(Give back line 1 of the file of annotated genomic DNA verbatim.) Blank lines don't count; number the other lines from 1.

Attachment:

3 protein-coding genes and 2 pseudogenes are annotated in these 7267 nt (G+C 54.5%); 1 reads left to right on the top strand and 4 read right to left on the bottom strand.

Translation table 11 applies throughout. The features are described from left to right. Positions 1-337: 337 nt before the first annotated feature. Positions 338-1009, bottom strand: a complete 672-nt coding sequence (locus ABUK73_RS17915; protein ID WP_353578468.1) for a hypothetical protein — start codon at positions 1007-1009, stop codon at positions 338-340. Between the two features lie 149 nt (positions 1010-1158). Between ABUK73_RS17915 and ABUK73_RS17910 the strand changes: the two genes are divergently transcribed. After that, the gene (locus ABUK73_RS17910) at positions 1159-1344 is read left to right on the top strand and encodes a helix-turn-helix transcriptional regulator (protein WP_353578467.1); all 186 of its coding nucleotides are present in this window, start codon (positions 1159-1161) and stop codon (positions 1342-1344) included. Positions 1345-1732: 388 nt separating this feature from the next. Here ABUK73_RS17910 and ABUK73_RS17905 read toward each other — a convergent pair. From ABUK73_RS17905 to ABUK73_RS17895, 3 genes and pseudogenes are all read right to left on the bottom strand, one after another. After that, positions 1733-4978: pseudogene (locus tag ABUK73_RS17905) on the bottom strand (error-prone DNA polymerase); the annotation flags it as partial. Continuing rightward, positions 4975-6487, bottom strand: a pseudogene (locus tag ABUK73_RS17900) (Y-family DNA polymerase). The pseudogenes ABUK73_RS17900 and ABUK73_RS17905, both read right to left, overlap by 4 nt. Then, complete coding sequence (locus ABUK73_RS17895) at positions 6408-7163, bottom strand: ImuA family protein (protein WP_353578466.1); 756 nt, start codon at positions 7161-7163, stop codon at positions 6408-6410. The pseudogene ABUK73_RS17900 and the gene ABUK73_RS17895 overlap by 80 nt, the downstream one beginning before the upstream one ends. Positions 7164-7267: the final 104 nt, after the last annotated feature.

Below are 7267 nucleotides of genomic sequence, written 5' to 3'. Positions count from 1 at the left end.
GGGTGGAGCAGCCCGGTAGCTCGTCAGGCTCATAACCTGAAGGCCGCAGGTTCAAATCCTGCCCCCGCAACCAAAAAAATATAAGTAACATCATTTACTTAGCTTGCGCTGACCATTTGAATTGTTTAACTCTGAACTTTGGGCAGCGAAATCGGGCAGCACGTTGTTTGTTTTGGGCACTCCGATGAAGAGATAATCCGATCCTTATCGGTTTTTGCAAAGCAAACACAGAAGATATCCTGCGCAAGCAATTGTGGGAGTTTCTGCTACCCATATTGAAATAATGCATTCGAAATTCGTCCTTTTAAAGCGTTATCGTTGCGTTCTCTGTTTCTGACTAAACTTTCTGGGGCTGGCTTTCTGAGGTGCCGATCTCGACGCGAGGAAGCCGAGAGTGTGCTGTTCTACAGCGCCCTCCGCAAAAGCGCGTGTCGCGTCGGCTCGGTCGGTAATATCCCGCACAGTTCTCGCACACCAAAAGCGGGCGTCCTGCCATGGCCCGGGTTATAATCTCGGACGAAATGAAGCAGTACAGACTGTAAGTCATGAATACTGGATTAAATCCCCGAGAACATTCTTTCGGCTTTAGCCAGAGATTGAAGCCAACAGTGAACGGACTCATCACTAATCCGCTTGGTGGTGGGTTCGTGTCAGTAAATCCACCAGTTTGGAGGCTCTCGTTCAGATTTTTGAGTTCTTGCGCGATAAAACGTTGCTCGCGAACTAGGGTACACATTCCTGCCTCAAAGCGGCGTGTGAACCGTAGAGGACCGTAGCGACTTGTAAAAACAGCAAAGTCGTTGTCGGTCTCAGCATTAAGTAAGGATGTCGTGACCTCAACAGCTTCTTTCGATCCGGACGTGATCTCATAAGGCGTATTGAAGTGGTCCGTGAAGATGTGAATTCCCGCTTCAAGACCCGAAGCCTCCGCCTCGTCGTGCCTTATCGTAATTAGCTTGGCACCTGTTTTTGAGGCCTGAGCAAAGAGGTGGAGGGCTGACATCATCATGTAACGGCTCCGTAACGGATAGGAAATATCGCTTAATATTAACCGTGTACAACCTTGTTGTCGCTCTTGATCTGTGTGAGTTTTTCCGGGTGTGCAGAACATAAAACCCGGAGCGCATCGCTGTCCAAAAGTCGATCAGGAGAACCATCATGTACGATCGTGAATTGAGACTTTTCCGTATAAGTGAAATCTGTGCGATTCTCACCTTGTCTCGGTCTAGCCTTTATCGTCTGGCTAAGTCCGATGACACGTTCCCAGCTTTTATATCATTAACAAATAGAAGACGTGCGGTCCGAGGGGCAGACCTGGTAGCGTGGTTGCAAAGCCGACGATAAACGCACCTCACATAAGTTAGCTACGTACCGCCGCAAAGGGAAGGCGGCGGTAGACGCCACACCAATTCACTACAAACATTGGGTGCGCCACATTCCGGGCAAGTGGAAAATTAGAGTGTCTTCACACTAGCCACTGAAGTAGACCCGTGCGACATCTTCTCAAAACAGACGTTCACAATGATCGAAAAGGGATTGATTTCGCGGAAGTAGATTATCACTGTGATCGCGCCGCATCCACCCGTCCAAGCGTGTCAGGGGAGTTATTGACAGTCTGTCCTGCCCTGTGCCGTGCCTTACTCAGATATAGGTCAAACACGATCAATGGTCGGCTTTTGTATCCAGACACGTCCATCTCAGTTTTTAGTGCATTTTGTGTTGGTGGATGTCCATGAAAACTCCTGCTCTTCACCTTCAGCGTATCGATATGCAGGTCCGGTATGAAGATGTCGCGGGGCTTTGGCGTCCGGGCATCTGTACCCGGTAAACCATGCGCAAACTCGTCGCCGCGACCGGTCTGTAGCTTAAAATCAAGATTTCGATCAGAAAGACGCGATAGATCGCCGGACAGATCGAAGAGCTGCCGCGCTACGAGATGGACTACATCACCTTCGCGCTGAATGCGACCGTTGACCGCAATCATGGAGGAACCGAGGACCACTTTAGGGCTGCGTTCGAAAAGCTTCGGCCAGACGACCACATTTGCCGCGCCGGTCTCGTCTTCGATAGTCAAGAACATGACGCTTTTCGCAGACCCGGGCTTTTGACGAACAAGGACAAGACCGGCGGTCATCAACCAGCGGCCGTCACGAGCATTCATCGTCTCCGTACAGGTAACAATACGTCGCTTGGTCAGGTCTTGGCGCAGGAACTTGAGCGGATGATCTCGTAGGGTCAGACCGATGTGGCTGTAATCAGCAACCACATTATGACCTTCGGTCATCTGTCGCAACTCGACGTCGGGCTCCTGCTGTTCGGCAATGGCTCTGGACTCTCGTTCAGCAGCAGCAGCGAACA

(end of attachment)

3 protein-coding genes and 2 pseudogenes are annotated in these 7267 nt (G+C 54.5%); 1 reads left to right on the top strand and 4 read right to left on the bottom strand.